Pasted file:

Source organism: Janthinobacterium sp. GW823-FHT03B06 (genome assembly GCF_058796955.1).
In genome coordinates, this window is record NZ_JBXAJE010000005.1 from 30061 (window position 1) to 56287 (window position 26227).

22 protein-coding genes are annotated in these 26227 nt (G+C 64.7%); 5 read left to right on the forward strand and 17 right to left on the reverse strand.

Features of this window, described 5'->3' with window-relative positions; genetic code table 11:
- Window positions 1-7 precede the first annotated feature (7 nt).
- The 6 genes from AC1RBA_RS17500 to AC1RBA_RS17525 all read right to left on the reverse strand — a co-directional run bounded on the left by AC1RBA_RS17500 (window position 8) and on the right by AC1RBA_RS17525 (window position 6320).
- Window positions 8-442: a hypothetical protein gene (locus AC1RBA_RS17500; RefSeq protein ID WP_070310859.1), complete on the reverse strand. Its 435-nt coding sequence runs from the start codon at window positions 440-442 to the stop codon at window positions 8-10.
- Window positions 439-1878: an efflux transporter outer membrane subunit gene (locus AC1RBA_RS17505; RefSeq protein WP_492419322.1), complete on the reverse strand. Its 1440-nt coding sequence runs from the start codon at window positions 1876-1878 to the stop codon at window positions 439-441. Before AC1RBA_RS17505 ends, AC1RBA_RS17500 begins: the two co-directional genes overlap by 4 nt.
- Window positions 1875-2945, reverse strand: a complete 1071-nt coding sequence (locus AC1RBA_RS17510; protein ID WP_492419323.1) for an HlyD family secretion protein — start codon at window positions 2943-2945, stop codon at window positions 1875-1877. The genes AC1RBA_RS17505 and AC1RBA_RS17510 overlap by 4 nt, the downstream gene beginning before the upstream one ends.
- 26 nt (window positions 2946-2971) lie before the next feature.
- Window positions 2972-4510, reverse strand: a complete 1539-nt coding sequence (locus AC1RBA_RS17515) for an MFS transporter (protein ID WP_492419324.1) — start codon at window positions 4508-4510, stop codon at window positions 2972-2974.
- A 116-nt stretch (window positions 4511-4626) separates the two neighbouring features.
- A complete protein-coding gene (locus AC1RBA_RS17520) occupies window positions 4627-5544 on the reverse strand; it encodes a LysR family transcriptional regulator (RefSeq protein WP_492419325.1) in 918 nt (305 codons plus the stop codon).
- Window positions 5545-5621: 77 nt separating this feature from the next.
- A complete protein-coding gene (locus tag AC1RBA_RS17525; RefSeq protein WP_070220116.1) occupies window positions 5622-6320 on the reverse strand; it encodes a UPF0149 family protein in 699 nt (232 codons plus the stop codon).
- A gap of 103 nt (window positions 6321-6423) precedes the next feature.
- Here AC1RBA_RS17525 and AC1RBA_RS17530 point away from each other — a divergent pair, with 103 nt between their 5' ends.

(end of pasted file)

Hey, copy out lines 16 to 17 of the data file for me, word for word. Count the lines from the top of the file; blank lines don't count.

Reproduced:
- A gap of 103 nt (window positions 6321-6423) precedes the next feature.
- Here AC1RBA_RS17525 and AC1RBA_RS17530 point away from each other — a divergent pair, with 103 nt between their 5' ends.